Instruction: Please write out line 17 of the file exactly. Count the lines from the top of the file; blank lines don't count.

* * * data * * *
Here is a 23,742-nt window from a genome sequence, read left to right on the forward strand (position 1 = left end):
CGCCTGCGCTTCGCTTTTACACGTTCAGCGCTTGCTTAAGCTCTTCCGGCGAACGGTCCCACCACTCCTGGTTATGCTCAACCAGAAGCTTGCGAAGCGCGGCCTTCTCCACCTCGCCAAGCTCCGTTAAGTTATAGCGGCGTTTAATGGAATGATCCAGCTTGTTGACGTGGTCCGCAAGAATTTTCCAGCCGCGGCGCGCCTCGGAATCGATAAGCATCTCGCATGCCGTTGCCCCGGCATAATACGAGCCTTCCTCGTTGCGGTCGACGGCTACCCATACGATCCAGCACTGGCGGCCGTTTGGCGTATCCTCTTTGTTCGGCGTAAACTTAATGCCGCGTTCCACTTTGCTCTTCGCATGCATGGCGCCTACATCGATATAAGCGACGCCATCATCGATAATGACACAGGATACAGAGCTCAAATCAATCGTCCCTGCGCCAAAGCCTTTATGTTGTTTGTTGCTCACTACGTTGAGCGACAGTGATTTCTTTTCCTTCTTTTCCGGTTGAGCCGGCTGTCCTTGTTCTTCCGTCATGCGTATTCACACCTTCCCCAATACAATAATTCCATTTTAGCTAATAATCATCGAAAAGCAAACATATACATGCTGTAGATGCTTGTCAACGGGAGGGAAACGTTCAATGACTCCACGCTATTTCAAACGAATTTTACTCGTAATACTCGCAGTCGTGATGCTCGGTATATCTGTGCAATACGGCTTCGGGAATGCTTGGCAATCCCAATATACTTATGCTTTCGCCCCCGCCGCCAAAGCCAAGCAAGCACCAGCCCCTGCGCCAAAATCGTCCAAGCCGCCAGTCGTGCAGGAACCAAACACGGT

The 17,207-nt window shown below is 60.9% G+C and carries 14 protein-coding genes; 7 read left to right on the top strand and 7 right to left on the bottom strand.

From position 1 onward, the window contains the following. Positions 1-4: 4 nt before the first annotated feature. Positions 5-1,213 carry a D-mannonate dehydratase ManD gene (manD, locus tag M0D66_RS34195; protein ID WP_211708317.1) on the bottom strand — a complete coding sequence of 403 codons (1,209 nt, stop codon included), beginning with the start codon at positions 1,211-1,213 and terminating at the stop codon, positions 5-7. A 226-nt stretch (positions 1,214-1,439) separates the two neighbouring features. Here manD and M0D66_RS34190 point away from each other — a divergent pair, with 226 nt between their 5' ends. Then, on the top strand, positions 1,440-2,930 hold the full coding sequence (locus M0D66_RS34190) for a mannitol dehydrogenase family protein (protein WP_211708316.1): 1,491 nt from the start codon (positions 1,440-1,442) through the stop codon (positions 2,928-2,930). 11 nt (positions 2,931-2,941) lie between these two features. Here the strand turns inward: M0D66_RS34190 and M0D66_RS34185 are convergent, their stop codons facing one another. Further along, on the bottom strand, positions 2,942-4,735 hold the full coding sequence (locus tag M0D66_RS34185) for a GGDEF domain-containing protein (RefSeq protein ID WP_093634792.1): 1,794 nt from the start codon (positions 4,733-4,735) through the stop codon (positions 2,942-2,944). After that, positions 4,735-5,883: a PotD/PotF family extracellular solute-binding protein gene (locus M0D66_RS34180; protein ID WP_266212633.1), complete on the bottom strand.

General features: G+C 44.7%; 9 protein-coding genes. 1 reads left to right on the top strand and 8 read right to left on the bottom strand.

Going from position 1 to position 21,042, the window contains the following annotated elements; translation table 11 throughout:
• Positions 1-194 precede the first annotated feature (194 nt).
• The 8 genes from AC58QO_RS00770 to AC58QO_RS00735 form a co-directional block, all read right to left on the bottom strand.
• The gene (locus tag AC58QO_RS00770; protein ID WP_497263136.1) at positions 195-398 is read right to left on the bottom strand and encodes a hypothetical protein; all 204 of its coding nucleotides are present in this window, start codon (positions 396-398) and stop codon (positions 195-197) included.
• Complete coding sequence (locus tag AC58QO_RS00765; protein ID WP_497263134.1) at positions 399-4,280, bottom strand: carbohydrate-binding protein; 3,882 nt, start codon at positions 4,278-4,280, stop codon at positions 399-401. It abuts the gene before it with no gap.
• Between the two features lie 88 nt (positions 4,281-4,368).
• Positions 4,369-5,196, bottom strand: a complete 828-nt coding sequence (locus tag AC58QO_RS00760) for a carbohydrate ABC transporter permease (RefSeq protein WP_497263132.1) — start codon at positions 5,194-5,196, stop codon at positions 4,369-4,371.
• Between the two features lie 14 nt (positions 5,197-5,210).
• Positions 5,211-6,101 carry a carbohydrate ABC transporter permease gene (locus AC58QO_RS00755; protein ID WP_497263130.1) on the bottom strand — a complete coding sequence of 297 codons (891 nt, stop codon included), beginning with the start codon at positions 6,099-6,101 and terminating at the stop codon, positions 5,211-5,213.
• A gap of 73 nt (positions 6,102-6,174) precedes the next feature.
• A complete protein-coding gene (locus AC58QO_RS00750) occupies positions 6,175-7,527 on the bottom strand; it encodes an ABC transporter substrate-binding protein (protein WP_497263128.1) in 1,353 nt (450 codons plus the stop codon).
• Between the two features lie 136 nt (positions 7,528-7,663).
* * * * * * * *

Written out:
• Between the two features lie 136 nt (positions 7,528-7,663).